THE announcement of Carwyn Jones’ new Welsh Government cabinet has been met with a mixed reaction.

Mr Jones was officially reinstated as first minister on Thursday, May 19, and announced his new cabinet shortly afterwards – handing Blaenau Gwent AM Alun Davies responsibility for lifelong learning.

The role of education secretary was also handed to Kirsty Williams, now the only Liberal Democrat AM in the Senedd.

The cabinet has been revamped with the title of secretary replacing ministers, and deputy minister scrapped in favour of just minister. Some former roles have also been reworked.

But Oxfam Cymru has hit out at the lack of a ministerial position with responsibility for tackling poverty.

In a statement issued by the organisation said it was “struck” by the lack of such a role.

“Nearly one in four families live in poverty in Wales - struggling to put food on the table and to adequately heat their homes - and tackling this should be high on the agenda, not completely absent,” it said.

The organisation has previously called for a deputy minister with sole responsibility for tackling poverty, reducing inequality and raising living standards to be appointed within the government’s finance department.

The statement continued: “We understand full details of each portfolio are to follow.

“We eagerly await these details, together with the Welsh Government's forthcoming Programme for Government, which should outline their plans to slash the stagnant poverty levels that have trapped Welsh families for a decade.

“The new Welsh Government, in their election manifesto, promised to be ‘there for you and your family at the moments that matter’.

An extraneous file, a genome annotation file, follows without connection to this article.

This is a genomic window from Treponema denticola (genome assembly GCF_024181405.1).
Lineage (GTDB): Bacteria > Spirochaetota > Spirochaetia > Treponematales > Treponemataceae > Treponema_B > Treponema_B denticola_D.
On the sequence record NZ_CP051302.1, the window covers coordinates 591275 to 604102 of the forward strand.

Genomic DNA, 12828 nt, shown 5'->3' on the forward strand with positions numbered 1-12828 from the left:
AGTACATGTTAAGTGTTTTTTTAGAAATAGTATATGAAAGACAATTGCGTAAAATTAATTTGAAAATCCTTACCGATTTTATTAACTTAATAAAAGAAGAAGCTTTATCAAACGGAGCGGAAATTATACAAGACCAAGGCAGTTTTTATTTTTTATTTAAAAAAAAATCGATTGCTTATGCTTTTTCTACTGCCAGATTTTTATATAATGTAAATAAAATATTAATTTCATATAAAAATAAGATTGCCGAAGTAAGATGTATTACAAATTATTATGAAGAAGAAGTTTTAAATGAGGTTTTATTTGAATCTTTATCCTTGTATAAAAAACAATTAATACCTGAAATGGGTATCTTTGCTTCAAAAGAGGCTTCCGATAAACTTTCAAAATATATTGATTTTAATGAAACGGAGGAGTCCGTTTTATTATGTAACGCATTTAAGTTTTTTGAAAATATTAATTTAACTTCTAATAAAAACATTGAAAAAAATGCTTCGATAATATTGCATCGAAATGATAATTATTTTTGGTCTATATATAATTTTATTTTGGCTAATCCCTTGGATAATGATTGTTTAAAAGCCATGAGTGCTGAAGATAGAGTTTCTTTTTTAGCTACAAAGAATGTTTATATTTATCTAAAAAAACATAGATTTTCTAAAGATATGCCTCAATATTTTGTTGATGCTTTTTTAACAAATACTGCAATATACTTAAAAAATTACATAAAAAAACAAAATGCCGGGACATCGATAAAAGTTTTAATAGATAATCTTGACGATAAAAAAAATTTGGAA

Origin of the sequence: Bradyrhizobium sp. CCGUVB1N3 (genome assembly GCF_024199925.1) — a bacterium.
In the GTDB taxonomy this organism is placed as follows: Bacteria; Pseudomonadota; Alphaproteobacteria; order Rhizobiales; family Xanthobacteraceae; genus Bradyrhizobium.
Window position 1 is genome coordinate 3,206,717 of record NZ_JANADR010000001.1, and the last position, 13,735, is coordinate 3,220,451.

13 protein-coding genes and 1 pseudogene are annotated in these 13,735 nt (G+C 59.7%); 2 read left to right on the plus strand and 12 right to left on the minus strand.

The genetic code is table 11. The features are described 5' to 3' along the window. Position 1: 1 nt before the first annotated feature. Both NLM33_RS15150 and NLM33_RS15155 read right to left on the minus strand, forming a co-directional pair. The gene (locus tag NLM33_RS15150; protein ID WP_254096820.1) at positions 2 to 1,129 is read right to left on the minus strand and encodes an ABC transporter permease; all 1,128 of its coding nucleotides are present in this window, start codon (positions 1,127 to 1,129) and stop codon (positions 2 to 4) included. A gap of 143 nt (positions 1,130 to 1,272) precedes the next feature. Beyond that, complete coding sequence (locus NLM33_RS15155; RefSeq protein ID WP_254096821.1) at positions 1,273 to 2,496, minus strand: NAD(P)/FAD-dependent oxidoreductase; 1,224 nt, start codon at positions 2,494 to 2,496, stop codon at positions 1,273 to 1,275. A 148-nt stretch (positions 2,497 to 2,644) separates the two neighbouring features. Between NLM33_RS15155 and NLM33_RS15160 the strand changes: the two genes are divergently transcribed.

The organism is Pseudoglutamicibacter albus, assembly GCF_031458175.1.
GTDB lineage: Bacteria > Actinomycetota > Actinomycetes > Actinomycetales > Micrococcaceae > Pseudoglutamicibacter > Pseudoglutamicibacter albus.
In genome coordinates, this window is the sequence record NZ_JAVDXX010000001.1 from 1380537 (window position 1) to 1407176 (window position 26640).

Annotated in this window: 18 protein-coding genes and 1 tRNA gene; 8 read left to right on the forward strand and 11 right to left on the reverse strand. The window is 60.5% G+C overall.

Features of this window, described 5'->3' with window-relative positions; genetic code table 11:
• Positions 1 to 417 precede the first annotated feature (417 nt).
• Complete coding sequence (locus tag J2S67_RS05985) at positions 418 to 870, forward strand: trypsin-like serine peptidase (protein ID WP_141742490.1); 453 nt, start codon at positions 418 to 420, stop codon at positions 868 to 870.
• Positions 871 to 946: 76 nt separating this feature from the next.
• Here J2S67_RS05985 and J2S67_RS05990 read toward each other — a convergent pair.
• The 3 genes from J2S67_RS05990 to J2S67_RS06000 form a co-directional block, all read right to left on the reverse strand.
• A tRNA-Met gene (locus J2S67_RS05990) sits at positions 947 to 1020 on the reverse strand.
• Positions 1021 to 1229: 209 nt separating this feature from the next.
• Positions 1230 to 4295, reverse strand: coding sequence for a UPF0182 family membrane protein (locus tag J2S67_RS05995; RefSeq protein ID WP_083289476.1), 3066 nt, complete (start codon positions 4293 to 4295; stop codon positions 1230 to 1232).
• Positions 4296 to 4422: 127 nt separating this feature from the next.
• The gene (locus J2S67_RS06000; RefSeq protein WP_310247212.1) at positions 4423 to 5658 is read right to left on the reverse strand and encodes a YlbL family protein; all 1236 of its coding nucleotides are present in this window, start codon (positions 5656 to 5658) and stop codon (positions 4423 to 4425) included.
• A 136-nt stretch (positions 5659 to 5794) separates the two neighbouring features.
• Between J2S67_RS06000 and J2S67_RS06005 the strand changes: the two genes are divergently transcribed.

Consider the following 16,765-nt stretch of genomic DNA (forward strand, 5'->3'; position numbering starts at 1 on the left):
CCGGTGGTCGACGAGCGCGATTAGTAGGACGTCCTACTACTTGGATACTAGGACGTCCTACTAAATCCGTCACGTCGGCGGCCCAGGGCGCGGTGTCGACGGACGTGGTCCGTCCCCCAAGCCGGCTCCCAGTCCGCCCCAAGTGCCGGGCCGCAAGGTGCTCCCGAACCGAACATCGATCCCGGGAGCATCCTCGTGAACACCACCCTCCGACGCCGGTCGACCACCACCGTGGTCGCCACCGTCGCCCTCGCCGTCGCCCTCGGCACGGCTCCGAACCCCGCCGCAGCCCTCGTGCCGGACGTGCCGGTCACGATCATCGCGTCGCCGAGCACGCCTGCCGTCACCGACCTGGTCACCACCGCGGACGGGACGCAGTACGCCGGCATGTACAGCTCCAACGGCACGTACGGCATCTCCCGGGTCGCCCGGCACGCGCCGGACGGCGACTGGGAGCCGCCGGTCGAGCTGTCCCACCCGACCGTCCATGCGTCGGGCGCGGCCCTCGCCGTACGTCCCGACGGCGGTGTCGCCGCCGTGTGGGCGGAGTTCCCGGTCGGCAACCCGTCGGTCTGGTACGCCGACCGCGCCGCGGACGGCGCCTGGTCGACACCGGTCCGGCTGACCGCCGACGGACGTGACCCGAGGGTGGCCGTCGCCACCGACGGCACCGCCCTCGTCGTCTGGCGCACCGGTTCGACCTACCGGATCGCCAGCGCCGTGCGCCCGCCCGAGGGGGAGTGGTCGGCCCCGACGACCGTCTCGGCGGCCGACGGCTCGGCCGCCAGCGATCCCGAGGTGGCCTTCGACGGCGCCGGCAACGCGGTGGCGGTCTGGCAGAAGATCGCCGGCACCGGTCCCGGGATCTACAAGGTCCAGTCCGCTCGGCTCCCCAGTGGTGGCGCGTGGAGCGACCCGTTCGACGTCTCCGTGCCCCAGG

“Now is the time to deliver on that promise, and to deliver it for all families in Wales.”

But head of the Welsh branch of the NSPCC Des Mannion has welcomed the creation of a children’s secretary, a role which has been handed to former natural resources minister Carl Sargeant.

Calling the news “a hugely positive step” that we welcome wholeheartedly, he said: “This change is extremely constructive progress.

“Delivering change for children must be at the heart of the new Welsh Government and there is much to do to build on a history of Welsh policy making that has long had an important focus on children.

“From improvements in online safety to the prevention of child abuse.

“We look forward to working with the new Welsh government to ensure more progress on these hugely significant issues.”

Other new appointments include former deputy health minister Vaughan Gething promoted to secretary for health, wellbeing and sport, while Mark Drakeford has been handed responsibility for finance and local government.